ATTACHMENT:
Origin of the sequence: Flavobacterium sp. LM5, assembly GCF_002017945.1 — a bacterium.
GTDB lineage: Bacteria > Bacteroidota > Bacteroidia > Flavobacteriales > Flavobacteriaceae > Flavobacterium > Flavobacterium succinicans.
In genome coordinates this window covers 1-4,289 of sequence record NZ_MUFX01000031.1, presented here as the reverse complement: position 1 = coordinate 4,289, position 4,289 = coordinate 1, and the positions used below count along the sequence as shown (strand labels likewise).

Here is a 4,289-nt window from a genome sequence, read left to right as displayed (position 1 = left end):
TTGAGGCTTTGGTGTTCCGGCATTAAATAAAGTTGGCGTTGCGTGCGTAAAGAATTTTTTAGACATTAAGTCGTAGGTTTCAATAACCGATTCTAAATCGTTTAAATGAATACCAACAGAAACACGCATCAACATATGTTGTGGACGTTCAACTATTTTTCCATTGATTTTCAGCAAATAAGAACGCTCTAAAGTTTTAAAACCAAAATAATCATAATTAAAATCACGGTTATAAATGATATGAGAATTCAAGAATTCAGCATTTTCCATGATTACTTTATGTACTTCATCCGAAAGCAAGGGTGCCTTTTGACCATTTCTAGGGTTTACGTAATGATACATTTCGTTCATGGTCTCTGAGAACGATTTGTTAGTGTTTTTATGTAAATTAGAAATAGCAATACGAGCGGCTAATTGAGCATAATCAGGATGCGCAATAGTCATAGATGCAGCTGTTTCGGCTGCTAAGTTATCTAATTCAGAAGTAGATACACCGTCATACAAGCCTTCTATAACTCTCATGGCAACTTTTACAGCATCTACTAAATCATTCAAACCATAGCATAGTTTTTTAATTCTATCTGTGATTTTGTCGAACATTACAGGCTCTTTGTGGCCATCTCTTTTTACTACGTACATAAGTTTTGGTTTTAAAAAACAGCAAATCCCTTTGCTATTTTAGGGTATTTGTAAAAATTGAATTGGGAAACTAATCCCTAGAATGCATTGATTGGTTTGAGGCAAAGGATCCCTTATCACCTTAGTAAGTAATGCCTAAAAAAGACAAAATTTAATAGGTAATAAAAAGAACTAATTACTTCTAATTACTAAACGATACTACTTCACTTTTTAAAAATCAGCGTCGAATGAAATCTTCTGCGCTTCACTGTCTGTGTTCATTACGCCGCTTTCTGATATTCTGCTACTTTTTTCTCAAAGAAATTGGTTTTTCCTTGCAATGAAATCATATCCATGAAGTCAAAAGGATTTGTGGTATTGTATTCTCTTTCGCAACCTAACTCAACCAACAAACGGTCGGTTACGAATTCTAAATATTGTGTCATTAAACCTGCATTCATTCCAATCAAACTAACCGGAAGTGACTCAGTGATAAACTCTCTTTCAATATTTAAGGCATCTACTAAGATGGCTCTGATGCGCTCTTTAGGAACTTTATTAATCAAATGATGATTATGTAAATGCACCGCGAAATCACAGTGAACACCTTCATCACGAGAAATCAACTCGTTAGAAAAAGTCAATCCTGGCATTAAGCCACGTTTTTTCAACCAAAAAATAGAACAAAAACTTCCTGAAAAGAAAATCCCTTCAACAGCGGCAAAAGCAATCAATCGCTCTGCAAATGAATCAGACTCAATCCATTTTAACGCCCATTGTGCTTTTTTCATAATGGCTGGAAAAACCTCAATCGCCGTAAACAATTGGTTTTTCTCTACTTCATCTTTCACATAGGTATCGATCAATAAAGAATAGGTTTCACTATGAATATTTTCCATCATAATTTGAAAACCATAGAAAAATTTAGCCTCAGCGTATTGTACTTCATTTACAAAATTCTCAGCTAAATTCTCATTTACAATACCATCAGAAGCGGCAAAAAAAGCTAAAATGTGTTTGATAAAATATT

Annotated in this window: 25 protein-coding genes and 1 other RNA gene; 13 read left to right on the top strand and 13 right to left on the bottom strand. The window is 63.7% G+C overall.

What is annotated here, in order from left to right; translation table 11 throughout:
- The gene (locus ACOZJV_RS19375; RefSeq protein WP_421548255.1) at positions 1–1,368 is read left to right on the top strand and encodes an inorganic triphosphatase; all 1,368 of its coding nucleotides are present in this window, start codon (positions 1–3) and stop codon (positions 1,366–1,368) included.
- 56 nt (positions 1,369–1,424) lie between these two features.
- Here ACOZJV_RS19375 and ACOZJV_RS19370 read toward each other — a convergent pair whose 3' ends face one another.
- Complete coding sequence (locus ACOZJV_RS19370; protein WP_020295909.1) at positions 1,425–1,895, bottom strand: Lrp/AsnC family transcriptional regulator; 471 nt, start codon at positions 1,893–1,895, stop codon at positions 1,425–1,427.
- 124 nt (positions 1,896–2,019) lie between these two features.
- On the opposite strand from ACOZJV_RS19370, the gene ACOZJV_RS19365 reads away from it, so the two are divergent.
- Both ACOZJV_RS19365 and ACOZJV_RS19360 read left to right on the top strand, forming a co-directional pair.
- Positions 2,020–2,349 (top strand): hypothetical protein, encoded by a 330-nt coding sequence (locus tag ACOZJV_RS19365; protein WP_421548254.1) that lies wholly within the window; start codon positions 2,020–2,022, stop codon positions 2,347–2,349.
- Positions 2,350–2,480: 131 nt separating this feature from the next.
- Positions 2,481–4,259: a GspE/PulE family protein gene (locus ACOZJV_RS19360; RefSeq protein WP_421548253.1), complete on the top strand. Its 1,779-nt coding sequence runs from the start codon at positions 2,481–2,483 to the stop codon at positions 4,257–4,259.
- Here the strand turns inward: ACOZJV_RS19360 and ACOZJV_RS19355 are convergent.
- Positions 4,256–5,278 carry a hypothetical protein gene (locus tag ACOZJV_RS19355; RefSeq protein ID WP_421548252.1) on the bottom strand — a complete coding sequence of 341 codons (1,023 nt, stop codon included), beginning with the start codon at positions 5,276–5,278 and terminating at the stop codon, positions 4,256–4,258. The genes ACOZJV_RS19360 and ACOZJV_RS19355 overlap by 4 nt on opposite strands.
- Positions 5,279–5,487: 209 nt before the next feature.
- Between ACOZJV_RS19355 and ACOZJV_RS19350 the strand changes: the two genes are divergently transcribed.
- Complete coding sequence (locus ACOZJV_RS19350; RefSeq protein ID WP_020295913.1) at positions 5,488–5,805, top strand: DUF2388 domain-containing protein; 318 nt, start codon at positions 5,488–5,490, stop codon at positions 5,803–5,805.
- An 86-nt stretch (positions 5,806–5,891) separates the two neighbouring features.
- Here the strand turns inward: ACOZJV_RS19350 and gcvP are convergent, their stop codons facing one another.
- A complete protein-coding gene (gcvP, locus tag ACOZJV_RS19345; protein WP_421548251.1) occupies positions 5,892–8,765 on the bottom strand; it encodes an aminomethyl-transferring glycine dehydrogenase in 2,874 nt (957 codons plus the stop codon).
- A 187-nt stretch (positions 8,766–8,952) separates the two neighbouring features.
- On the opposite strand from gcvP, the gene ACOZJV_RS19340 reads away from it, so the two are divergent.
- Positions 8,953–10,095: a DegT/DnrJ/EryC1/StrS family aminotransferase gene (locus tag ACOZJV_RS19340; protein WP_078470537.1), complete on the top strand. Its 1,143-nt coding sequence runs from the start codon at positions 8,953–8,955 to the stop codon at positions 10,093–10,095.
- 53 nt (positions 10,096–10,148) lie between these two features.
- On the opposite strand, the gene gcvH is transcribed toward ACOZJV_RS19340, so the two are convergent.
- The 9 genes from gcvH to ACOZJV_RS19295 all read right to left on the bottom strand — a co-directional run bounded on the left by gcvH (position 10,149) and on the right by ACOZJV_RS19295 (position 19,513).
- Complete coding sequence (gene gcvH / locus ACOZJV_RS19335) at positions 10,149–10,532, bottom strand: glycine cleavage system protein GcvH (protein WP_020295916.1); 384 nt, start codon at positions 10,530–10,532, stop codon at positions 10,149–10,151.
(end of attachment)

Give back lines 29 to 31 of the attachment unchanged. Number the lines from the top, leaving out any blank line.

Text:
- 53 nt (positions 10,096–10,148) lie between these two features.
- On the opposite strand, the gene gcvH is transcribed toward ACOZJV_RS19340, so the two are convergent.
- The 9 genes from gcvH to ACOZJV_RS19295 all read right to left on the bottom strand — a co-directional run bounded on the left by gcvH (position 10,149) and on the right by ACOZJV_RS19295 (position 19,513).